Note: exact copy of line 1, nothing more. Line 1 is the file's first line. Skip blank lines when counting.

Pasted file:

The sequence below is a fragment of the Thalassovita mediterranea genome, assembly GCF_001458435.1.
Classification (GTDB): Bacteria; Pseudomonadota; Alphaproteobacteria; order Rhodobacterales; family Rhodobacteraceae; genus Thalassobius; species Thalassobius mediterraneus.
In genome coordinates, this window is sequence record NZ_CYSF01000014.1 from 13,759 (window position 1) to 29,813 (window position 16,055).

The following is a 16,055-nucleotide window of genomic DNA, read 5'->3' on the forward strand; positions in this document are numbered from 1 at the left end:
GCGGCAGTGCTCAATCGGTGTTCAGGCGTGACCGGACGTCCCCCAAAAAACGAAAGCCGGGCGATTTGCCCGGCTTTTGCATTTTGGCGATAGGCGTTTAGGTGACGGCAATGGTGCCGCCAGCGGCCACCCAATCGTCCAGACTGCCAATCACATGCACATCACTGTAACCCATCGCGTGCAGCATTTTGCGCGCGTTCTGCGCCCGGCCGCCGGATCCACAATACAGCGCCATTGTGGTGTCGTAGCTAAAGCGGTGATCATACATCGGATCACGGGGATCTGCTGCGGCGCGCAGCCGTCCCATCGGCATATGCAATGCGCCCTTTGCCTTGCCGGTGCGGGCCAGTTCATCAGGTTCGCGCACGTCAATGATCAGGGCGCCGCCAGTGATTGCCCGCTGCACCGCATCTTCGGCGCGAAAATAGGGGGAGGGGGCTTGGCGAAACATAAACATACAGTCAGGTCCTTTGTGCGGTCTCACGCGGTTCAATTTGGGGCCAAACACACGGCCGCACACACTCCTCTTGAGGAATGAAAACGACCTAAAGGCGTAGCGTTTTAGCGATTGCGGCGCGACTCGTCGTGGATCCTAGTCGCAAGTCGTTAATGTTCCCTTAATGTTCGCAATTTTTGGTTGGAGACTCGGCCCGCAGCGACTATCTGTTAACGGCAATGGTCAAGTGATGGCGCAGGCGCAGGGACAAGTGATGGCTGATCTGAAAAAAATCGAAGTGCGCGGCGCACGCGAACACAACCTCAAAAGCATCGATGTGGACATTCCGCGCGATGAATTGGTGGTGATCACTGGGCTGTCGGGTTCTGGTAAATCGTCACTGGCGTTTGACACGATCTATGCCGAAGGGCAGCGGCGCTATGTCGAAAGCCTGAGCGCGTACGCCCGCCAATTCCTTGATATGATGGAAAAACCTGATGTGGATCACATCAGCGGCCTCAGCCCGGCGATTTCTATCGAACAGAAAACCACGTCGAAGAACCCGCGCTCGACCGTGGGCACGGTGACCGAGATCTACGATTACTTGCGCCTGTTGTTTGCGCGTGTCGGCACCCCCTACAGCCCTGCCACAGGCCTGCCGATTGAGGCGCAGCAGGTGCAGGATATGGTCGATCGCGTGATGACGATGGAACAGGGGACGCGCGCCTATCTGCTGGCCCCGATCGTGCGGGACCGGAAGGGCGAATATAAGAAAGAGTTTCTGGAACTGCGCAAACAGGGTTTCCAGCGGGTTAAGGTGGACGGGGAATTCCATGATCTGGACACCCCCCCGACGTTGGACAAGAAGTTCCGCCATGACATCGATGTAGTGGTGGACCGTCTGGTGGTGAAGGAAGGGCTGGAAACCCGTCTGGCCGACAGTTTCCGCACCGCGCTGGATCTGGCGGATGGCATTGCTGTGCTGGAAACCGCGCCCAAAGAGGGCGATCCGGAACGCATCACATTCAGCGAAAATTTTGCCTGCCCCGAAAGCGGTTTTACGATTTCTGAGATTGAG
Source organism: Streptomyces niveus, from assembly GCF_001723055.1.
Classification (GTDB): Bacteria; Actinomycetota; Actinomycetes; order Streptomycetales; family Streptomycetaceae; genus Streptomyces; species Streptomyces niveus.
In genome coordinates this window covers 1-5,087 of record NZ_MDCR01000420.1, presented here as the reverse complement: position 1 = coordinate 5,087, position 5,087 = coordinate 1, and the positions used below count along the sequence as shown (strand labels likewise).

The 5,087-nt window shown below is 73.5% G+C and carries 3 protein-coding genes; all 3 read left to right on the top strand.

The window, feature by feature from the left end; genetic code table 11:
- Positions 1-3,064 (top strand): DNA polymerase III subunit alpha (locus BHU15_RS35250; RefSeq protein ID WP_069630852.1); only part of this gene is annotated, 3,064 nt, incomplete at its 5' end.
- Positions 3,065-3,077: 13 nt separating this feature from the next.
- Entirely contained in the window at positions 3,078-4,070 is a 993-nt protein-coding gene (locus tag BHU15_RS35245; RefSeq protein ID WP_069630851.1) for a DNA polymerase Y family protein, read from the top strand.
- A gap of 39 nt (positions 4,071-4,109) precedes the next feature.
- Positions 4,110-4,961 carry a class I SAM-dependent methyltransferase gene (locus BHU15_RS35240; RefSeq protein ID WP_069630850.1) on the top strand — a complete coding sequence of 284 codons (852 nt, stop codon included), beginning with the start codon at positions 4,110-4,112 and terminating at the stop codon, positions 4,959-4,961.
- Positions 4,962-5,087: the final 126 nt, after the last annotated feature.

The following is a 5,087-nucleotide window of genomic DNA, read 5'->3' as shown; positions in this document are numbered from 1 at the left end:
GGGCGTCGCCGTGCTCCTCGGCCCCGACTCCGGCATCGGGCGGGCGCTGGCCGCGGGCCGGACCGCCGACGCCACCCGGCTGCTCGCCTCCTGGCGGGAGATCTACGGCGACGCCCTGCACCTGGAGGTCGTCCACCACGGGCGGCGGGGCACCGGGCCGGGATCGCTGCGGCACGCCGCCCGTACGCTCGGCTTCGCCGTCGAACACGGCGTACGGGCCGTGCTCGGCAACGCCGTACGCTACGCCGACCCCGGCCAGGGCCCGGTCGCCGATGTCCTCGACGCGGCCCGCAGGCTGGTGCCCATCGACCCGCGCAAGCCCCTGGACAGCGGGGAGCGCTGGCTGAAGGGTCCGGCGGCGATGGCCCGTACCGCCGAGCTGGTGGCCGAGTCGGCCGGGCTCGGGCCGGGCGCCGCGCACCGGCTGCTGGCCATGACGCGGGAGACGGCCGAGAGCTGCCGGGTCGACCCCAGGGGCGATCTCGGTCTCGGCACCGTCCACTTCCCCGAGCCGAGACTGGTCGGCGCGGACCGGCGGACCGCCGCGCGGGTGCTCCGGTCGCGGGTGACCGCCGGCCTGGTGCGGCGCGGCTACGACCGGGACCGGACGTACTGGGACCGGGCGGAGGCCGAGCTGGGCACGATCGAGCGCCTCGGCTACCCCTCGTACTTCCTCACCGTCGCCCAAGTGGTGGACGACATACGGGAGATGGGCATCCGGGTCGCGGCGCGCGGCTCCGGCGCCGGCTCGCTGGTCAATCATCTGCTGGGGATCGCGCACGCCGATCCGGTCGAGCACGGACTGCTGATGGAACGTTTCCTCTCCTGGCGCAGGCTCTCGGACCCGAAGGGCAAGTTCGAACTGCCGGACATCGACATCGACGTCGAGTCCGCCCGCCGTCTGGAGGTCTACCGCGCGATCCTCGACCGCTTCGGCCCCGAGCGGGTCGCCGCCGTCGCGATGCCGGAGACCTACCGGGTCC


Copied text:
The sequence below is a fragment of the Thalassovita mediterranea genome, assembly GCF_001458435.1.